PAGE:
I was happy knowing that this author stepped out of the box and approached this issue that has been traditionally overlooked by the scientific community. As believers we understand that truth comes from the Lord and that scripture is God-breathed and is useful for teaching, rebuking, correcting and training in righteousness 2 Timothy 3: 16. Hebrews 4: 12 states “For the word of God is living and active. Sharper than any double-edged sword, it penetrates even to dividing soul and spirit, joints and marrow; it judges the thoughts and attitudes of the heart”.

From this passage we can see that God’s word brings life and can break down the many barriers we put up. As counselors we come into contact with many people who are burdened, unhappy, and ultimately broken. We need to incorporate scripture into every aspect of our lives especially when dealing with broken people. Psalm 147:3 says “He heals the brokenhearted and binds up their wounds”. As counselors we can do our best to help our clients but ultimately God is the sole comforter and healer and we need to call upon him when serving the broken world.

Understanding the importance of incorporating scripture and prayer has lead me to gain further understanding into this field and thus has encouraged me to expand my knowledge. I believe the design of the study was appropriate and has offered some great insight into the world of therapy with the incorporated Christian approaches. I do believe however that further investigations must be considered and further research and study will prove to be beneficial as this approach is fairly new to the scientific community. Application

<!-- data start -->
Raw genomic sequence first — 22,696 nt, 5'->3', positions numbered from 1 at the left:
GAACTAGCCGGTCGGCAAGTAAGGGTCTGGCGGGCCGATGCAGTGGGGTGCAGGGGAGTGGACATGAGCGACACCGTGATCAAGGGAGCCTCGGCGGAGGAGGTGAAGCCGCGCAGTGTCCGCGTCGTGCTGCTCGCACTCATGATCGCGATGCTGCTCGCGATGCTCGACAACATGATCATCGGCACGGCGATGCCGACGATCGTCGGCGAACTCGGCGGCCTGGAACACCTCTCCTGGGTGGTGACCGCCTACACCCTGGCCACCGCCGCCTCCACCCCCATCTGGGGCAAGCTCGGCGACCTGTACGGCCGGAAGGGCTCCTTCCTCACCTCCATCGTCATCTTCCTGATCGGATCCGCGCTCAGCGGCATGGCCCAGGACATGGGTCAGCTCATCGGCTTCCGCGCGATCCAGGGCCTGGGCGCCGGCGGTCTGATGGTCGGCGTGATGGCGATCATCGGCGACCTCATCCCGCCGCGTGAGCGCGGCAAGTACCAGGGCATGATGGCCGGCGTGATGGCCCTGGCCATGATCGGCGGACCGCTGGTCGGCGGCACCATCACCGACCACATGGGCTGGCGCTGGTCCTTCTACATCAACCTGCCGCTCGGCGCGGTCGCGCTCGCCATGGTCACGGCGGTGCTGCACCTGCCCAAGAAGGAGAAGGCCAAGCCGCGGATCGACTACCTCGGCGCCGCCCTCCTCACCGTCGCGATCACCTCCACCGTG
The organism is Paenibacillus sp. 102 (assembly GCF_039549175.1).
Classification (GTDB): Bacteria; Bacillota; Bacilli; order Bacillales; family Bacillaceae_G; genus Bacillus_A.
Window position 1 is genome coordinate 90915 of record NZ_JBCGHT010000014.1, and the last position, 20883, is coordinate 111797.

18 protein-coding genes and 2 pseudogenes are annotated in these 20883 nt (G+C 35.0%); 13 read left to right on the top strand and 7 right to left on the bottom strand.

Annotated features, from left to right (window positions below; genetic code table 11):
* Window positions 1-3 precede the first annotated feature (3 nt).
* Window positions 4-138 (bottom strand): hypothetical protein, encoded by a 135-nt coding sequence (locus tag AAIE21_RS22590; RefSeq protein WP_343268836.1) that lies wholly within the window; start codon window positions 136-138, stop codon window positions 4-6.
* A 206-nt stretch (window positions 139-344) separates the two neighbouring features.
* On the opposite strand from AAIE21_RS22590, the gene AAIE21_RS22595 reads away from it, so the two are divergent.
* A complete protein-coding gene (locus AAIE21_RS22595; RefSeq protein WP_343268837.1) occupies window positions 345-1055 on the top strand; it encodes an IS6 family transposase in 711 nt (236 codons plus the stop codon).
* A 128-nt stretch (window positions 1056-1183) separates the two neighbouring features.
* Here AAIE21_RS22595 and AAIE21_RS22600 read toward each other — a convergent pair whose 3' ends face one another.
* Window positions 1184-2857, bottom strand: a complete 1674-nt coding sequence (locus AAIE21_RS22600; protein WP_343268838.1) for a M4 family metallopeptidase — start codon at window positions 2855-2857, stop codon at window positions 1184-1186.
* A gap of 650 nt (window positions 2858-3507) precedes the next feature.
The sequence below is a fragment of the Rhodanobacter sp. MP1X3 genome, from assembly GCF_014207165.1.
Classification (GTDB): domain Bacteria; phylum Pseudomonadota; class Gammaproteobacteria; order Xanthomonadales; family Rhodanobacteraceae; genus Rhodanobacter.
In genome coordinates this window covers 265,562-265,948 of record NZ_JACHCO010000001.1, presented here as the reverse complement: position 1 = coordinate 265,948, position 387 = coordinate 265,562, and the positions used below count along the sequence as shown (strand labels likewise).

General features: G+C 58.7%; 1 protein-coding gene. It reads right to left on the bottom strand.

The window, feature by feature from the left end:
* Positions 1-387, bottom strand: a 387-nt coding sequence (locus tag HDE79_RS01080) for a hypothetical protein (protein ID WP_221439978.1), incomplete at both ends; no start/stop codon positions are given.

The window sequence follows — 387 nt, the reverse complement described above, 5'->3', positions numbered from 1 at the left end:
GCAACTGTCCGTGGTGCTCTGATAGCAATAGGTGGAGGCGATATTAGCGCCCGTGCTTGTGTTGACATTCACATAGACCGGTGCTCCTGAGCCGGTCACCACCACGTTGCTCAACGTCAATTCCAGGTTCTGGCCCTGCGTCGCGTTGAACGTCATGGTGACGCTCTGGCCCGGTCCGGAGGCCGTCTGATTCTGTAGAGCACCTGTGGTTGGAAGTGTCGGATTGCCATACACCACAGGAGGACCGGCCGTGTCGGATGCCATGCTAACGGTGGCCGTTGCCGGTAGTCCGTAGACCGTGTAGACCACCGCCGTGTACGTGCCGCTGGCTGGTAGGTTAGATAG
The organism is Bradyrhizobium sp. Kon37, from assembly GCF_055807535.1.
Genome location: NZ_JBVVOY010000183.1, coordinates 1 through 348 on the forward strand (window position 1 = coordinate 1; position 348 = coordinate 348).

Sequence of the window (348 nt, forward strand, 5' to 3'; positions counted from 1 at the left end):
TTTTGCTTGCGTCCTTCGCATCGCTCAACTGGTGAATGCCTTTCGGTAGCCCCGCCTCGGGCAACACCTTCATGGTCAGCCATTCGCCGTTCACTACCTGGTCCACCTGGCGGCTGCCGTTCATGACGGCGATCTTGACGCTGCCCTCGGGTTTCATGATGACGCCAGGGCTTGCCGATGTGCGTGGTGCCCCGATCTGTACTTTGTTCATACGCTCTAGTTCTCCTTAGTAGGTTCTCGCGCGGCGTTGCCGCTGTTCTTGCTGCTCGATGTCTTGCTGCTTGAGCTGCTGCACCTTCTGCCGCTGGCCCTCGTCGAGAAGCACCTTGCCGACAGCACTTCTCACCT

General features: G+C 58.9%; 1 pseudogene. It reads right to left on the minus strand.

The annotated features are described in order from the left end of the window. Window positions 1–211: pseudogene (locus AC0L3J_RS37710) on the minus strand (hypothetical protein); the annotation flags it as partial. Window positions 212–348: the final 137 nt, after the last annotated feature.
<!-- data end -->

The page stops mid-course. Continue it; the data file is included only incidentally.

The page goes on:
As a once broken individual myself I have first-hand knowledge of the importance of prayer and scripture in the healing process. It was only in communication with the Lord that I heard of his love and plans for my life. As I meditated on scripture I became more Christ like and began to feel his word breathe life into my broken soul. As a future counselor I believe it is important that I incorporate God, prayer, scripture, and biblical principles into all aspects of my life, including the counseling session. I truly believe that God will use me as a channel to serve between the healer and the broken.

And it is with this concept in mind that I will seek the Holy Spirits wisdom and discernment in every counseling session. In order to remain culturally sensitive one must obtain consent from the patient in order to gain the right to incorporate scripture and prayer into the therapeutic relationship. Once consent is gained I would start the session with prayer asking for me to be sensitive to hear God’s voice and for the Holy Spirit to lead the therapy process as well as open the patient to healing and comfort. Above all I would pray that God’s love may be felt in the therapeutic relationship and that he fill me with his love for this client.

I would also offer any scriptural references that can be beneficial in helping the client overcome their struggle as well as offer any other resources in the community that may be helpful. I will ask the client to meditate on the truth gained from scripture until our next session. I would close the session with a prayer of thanksgiving for what is revealed and the truth that can be found in God that will set us free from the troubles of this world. References The Holy Bible NIV. Tan, S. , Y. (2007). Use of prayer and scripture in cognitive-behavioral therapy. Journal of Psychology and Christianity, Vol. 26, No. 2, 101-111.